Africa

Zambia election: Rupiah Banda faces Michael Sata threat

Armed Zambian police officers stand near a burning truck in Lusaka's Kanyama area during election riots Stone-throwing mobs smashed cars and blocked roads during voting, after opposition leader Michael Sata accused President Rupiah Banda's rival camp of rigging the ballot. Image copyright AFP
Image caption Police say they have now restored order after the protests

Millions of Zambians have been voting in what is expected to be one of the country's most fiercely contested elections.

There have been delays and clashes in the capital, Lusaka but observers say the vote has been relatively smooth.

President Rupiah Banda is expected to face his strongest challenge from Michael Sata.

Since the last vote in 2008, an extra one million people have registered to vote - many young and unemployed.

Polls were due to close at 18:00 local time (16:00 GMT), but the electoral commission said voting would be extended in polling stations that opened late.

Some 5.2 million people - the highest on record - are on the electoral register for these presidential, parliamentary and local elections.

High copper prices have boosted economic growth but many ordinary Zambians say they have not benefited.

Thousands of policemen have been deployed to prevent violence and the sale of axes and other potential weapons has been banned during the election period.

Mr Banda defeated Mr Sata by just 35,000 votes in the 2008 election, which sparked rioting by some opposition supporters in their urban strongholds.

A police spokeswoman said order had been restored on Tuesday afternoon following violence after reports that a man had been found with pre-marked ballot papers.

A truck delivering ballot papers was blocked from entering the densely-populated township of Kanyama and some of its materials grabbed and strewn across the street.

Election officials later denied the reports of pre-marked papers but admitted they were unsure how many ballots had been taken and whether they would be able to source more for that constituency.

Some of Mr Banda's advertising hoardings were set on fire.

Many people were also angry that polling stations opened late.

At least four people have been arrested, police say.

Fake nails and indelible ink

International election observers have also played down the reports of violence, saying incidents were isolated and short-lived.

"So far, the reports we have is that everything is going in a peaceful manner, in a calm way," Chief European Union election observer in Zambia Maria Muniz De Urquiza told the BBC.

The BBC's Mutuna Chanda in the capital, Lusaka, says the queues stretched for 2-3km in some of the polling stations he visited and overall voting across the country has been peaceful.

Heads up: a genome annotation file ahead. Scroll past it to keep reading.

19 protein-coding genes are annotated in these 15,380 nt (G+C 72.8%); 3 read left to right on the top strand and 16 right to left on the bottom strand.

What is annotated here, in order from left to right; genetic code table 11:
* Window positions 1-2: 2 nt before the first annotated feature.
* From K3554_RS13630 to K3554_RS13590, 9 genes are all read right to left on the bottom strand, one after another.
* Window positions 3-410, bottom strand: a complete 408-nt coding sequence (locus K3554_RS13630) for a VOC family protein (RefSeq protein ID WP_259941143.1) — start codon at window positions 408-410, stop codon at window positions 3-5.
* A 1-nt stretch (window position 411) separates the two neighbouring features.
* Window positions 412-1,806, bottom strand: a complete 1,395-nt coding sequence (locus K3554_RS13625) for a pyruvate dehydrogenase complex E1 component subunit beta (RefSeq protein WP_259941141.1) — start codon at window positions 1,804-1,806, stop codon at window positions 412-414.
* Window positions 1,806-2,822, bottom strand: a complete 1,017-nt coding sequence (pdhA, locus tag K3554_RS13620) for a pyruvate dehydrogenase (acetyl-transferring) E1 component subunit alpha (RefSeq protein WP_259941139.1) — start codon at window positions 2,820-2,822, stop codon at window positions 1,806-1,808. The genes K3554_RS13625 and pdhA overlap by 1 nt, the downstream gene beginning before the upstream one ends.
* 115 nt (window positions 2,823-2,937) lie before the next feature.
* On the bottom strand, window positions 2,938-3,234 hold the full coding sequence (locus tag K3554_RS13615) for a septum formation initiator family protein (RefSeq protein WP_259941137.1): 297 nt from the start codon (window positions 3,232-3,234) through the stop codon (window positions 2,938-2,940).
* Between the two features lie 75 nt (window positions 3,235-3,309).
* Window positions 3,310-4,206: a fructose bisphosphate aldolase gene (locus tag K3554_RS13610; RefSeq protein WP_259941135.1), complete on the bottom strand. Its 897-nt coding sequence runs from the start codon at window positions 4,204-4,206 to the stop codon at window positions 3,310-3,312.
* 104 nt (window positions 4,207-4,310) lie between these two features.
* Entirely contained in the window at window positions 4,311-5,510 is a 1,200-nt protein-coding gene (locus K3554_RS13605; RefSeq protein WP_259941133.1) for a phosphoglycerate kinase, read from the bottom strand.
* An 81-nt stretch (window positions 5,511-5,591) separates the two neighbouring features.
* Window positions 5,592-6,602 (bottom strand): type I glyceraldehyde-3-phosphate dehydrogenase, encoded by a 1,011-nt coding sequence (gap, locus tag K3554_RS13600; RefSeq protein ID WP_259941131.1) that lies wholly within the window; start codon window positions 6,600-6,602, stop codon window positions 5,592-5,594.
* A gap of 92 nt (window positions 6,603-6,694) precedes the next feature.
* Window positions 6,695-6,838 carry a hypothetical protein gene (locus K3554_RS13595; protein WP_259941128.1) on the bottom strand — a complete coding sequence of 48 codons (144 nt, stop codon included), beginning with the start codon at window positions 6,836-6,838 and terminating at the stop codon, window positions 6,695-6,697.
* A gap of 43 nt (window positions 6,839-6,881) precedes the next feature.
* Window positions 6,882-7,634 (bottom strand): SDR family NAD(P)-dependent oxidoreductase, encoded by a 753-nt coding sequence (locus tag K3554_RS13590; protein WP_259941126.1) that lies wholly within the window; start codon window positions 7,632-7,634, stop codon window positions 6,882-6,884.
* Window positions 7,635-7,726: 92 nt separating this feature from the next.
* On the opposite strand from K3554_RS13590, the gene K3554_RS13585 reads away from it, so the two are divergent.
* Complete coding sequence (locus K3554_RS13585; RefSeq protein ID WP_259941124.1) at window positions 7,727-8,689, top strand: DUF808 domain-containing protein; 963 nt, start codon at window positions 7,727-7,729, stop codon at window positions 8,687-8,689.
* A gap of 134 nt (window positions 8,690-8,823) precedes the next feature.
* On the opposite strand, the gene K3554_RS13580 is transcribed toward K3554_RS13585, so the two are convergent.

One woman told the BBC she was ordered to remove her false nails before she could vote as electoral officials said she would be able to take off the thumb nail which is being marked to indicate that people have cast their ballot.

But another voter, Zarino Geloo in Lusaka, posted on the social media site Facebook that she was allowed to vote with her nails: "The polling agent drew a ghastly black line of indelible ink under my beautifully done acrylic nails… urrggh ghastly but I have managed to get rid of it by putting my thumb in lime juice.

"No way is someone going to tell me to 'remove' my nails, do they know how much they cost?" she then told the BBC.

Crowds of youths chanting "We want change, we want change" greeted Mr Sata as he arrived to vote in Lusaka, Reuters news agency reports.

"If things are free and fair, we are very confident. What's most important is Zambians are very alert in this election," AFP quotes him as telling reporters after voting.

But Agnes Ngoma, 57, who has a farm near the capital, said Mr Banda's economic stewardship should be rewarded.

Image copyright AP
Image caption Some queues stretched for more than 2km

"I think the current government has performed very well, exceeded our expectations. There's a lot of infrastructure that's been built - roads, hospitals, schools. The economy is booming," she told AFP.

Mr Banda has campaigned on this platform - the economic growth largely spurred by Chinese investments and the government's decision to scrap a windfall tax of 25% on mining companies.

He urged Zambians to express their frustrations through the ballot box rather than on the streets. "Voting is louder than words," Reuters quotes him as saying after casting his ballot in near the town of Chipata, 600km (400 miles) east of Lusaka.

Mr Sata has promised to re-introduce the windfall mining tax and to promote policies that will bring greater benefit to poor people.

More than 60% of Zambians live on less than $2 a day.

On the eve of the vote police chief Francis Kabonde said his officers would arrest anyone carrying axes, machetes and other weapons.

The election commission spokesman Chris Akufuna said a "transparent system" was in place "where there will not be any space or chance for anyone to manipulate".

Eight other candidates are contesting the presidency.

Voters are also electing 150 members of parliament and more than 1,000 local councillors. The first results are expected late on Wednesday.

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